The witty and wise authors of The Nanny Diaries are back with an irresistible comedy about a forty-something wife and mother thrust back into the workforce, where she finds herself at the mercy of a #BossHalfHerAge.
When Rory McGovern’s actor husband, Blake, loses his dream job and announces he’s going to “crash” at a friend’s, Rory can’t imagine that he might be entering a mid-life crisis that could avalanche their whole lives. She was already spread thin and now, without warning, she’s single-parenting two kids, juggling science projects, flu season, karate classes, and middle school applications, all while coming to terms with her disintegrating marriage. Financially strapped, her only hope is to accept a full-time position working for two full-time twenty-somethings, Taylor and Kimmy.
Armed with their Ivy League MBAs and dressed to go clubbing, these girls think they know it all and have been given the millions from venture capitalists to back up their delusion—that the future of digital media is JeuneBug, a luxury lifestyle site for kids.
With shattered confidence, Rory jumps in headfirst and despite being constantly undermined by her underwhelmed bosses, becomes the top contributor thanks to her creativity and—wait for it—experience. Her bosses might think that’s a dirty word, but when the Proenza Schueler hits the fan Rory’s experience just might be the only thing that can save them.
Since their “diabolically funny” (The New York Times) debut The Nanny Diaries, McLaughlin and Kraus have proven their ability to illuminate provocative issues with wry wit and heartfelt emotion. How to Be a Grown-Up is an entertaining and insightful story aimed at anyone, of any age, who is waiting to feel “grown-up.”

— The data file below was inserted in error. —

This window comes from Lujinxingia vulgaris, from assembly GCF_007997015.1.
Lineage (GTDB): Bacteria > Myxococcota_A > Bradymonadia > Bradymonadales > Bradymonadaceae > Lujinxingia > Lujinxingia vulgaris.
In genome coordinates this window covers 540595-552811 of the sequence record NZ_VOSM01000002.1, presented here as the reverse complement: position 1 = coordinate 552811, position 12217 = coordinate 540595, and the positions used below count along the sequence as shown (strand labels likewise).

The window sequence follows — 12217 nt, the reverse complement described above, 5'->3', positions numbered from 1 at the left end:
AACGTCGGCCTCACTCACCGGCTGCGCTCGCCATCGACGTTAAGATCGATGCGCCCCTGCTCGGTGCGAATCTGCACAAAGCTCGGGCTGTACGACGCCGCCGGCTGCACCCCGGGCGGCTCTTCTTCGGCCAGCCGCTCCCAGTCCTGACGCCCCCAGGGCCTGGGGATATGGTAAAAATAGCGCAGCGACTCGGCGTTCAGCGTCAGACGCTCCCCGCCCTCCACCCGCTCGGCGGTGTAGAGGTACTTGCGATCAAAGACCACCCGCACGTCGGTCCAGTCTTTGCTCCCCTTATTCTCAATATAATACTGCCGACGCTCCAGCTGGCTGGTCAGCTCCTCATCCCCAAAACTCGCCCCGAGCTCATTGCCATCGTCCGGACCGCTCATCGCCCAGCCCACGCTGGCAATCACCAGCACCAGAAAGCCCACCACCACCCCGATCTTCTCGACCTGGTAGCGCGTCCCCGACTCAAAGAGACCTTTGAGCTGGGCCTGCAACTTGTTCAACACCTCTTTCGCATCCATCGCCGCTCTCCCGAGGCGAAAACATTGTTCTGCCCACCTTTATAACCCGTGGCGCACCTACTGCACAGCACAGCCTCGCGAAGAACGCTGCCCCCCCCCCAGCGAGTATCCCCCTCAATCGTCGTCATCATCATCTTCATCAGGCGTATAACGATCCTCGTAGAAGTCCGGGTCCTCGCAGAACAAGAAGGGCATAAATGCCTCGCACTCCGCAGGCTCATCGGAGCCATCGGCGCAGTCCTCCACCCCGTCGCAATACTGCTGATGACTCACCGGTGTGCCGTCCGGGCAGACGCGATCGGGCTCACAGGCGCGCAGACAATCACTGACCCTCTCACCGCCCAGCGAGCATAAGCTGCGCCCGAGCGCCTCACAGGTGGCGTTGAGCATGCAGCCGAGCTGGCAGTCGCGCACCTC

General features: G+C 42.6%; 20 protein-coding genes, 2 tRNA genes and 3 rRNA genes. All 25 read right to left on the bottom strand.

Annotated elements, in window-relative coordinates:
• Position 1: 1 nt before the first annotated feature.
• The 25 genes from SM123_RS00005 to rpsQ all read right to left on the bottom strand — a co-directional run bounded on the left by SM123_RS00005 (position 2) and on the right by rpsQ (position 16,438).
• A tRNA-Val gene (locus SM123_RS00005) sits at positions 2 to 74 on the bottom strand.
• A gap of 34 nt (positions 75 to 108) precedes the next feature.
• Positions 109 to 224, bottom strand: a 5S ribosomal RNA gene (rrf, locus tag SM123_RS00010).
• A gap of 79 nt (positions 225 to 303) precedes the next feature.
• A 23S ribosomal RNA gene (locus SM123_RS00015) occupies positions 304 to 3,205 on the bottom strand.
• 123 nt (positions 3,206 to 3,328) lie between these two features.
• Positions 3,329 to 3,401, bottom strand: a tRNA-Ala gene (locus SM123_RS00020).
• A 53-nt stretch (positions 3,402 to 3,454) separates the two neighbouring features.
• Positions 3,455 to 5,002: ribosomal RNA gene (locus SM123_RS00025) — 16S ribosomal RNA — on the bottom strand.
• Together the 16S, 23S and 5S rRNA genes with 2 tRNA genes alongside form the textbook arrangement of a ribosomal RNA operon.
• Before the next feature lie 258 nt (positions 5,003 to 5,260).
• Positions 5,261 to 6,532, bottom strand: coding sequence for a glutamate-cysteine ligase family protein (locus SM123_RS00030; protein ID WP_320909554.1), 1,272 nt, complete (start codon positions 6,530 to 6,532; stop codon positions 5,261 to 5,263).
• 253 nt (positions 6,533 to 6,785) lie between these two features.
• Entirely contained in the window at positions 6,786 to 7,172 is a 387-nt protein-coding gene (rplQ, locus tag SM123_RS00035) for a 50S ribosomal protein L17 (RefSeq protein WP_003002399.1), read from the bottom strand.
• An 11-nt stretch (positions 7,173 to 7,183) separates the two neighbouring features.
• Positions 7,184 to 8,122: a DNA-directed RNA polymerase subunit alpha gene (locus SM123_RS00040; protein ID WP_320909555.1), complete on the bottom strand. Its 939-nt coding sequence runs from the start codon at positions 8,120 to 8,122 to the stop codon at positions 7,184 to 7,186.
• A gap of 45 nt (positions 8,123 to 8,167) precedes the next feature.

Bestselling team McLaughlin and Kraus (The Nanny Diaries) join forces again for a story their fans will recognize, with a single-mother twist. Over the span of a few days, Rory McGovern goes from feeling like she has it together to feeling like her life is exploding around her. Her husband, Blake, has just lost out on a career-changing role in a Netflix series, and as a result he has decided that he needs a vacation from marriage and parenthood. Her freelance job as a photo stylist for Stellar Media's magazines will not become full-time as she'd hoped, and worse, her editor Kathryn wants her to go undercover at JeuneBug, a new children's lifestyle website, to bring it down from the inside. Facing Blake's lack of accountability and her children's confusion over their missing father, a decisive and empowered side to Rory's character emerges. Though the story is entertaining, the reader feels little emotional connection to the characters, or more significantly, to Rory's situation. The novel doesn't add anything new to the genre, and the story is predictable, but it's nonetheless a funny and worthwhile diversion.